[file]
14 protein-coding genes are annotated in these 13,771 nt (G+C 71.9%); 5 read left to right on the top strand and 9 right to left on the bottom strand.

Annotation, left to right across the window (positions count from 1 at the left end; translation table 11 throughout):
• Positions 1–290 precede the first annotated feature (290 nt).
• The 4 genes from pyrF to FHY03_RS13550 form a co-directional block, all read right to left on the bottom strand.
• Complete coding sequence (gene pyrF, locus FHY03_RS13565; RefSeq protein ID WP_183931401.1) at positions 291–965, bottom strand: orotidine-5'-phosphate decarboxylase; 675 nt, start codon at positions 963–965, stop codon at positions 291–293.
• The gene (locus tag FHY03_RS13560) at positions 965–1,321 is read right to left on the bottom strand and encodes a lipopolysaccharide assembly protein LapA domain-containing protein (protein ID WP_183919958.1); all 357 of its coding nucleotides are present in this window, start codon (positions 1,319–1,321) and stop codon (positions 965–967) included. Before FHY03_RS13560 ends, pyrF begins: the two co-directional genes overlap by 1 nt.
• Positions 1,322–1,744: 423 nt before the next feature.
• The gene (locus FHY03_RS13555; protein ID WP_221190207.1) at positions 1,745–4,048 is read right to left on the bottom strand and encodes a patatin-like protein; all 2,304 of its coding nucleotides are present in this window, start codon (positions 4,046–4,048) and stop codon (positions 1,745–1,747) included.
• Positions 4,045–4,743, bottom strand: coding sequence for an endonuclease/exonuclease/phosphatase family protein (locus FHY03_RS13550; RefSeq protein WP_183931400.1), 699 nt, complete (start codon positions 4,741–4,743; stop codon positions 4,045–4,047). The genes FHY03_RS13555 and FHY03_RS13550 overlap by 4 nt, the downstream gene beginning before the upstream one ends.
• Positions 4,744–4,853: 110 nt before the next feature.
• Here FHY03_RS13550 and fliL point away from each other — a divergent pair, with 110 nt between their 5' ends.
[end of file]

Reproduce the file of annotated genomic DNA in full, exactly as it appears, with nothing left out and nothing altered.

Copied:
14 protein-coding genes are annotated in these 13,771 nt (G+C 71.9%); 5 read left to right on the top strand and 9 right to left on the bottom strand.

Annotation, left to right across the window (positions count from 1 at the left end; translation table 11 throughout):
• Positions 1–290 precede the first annotated feature (290 nt).
• The 4 genes from pyrF to FHY03_RS13550 form a co-directional block, all read right to left on the bottom strand.
• Complete coding sequence (gene pyrF, locus FHY03_RS13565; RefSeq protein ID WP_183931401.1) at positions 291–965, bottom strand: orotidine-5'-phosphate decarboxylase; 675 nt, start codon at positions 963–965, stop codon at positions 291–293.
• The gene (locus tag FHY03_RS13560) at positions 965–1,321 is read right to left on the bottom strand and encodes a lipopolysaccharide assembly protein LapA domain-containing protein (protein ID WP_183919958.1); all 357 of its coding nucleotides are present in this window, start codon (positions 1,319–1,321) and stop codon (positions 965–967) included. Before FHY03_RS13560 ends, pyrF begins: the two co-directional genes overlap by 1 nt.
• Positions 1,322–1,744: 423 nt before the next feature.
• The gene (locus FHY03_RS13555; protein ID WP_221190207.1) at positions 1,745–4,048 is read right to left on the bottom strand and encodes a patatin-like protein; all 2,304 of its coding nucleotides are present in this window, start codon (positions 4,046–4,048) and stop codon (positions 1,745–1,747) included.
• Positions 4,045–4,743, bottom strand: coding sequence for an endonuclease/exonuclease/phosphatase family protein (locus FHY03_RS13550; RefSeq protein WP_183931400.1), 699 nt, complete (start codon positions 4,741–4,743; stop codon positions 4,045–4,047). The genes FHY03_RS13555 and FHY03_RS13550 overlap by 4 nt, the downstream gene beginning before the upstream one ends.
• Positions 4,744–4,853: 110 nt before the next feature.
• Here FHY03_RS13550 and fliL point away from each other — a divergent pair, with 110 nt between their 5' ends.